Keeping his plan secret even to his own wife, an Olympic handball player, Culian got an American visa to visit his sister, who defected to the U.S. in 1977. To do so, he bribed a Communist official with a VCR he had bought in Germany.

He defected in February 1989 and was soon granted political asylum in the United States. But, to his astonishment, only nine months later, a revolution overthrew and killed Nicolae Ceucescu, the country’s dictator for 22 years.

“If I had expected something like that, I wouldn’t have defected to the U.S.,” he says. “I was absolutely sure that the communists and the Ceausescu clan would survive forever.”

In January 1990, he flew back to Romania with the intention of staying. “I thought, it’s a revolution so everything will change, ” he said. “But I was very disappointed because I realized that in fact in Romania, there wasn’t a revolution; it was a coup d’état organized by part of the unhappy communist regime.”

In a matter of months, he was back to the U.S., where he was joined by his wife and his daughter Andreea. “From the time I was granted political asylum in the U.S., I realized that this is my country,” he said.

In New York, he worked as a limo driver and waiter, among other jobs. In 1994, he started collaborating as a translator, proofreader and “handy man” for “Micro Magazin,” a weekly Romanian-language paper that was owned by Catalina Ligi, who died in 1997 when she was only 46.

“When Catalina died, it was something of a loss for the community,” he said. With the help and encouragement of his daughter, he launched the new publication, even though he didn’t even know how to operate a computer. “Imagine, I had to edit the newspaper by cutting columns with a shear and stick them together in a paper.”

Over the next few years, thanks to countless work hours and attending journalism workshops at CUNY and the New York Times, he managed to establish the newspaper. “I didn’t have any money, zero, as an investment,” he said. “I bought a computer on my wife’s credit card, and that was it.”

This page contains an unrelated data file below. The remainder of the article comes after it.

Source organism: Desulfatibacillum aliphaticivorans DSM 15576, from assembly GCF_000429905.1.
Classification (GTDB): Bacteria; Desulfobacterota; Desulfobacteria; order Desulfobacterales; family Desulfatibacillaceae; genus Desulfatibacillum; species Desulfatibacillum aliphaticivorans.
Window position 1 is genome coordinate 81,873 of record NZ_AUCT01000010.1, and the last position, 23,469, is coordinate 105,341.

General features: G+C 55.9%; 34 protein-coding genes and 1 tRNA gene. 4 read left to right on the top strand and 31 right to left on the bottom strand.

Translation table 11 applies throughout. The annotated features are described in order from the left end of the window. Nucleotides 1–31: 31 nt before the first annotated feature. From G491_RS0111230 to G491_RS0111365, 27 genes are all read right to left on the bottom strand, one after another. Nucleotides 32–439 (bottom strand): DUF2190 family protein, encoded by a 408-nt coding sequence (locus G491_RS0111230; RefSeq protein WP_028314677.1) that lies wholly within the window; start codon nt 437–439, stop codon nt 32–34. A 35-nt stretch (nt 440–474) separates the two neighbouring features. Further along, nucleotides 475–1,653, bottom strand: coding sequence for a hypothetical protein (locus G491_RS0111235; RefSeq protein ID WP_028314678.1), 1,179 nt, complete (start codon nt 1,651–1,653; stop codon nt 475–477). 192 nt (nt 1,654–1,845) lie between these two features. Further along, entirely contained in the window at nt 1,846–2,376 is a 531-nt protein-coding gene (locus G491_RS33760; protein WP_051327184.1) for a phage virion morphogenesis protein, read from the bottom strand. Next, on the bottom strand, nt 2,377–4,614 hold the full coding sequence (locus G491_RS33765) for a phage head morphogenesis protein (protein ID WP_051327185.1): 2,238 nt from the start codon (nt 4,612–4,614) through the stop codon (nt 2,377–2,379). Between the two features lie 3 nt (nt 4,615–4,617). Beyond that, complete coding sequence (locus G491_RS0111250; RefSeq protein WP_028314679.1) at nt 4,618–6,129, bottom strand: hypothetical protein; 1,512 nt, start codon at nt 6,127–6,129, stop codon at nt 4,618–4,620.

His main mission is to inform his newly-arrived countrymen about the American system, but especially of what’s going on in Romania, where he is deeply connected with the local media and writes a column in the online newspaper “Cotidianul.”

“A lot of people of the Romanian community in America have properties in Romania and want to go back to retire there, so they need information because the Romanian government is using these people,” he said. “They take advantage of the fact that they live in America and they don’t know the new rules in Romania, and they’re exposed to losses.”

Also, he is convinced that Romania, although now a member of the European Union and NATO, remains in the hands of the old communist guard.

“If you look at the Parliament, you’ll probably find 80 percent of former members of the communist party, so how the hell can you say there is democratization?” he said. “Of course it’s not the same, but the mentality and the system is the same 23 years later, which I write about every single week. After 23 years, I still fight them.”

Although he is a latecomer when it comes to journalism, he believes that having been a professional musician helps him. “People think musicians are crazy,” he says. “But musicians are always honest people and this is very good in journalism, because they write free. They’re not afraid of anybody.”

“It’s simple,” he adds. “If you play music you can’t lie to anybody, because you have to be onstage and perform, for good or for bad.”

This story is part of a series of profiles on editors from the community and ethnic press. Read the rest of the profiles here.

One Comment

  1. Adriana Hegbeli says:

    You are right Grigore !!! Congratulations !!!!!!
    Adriana Hegbeli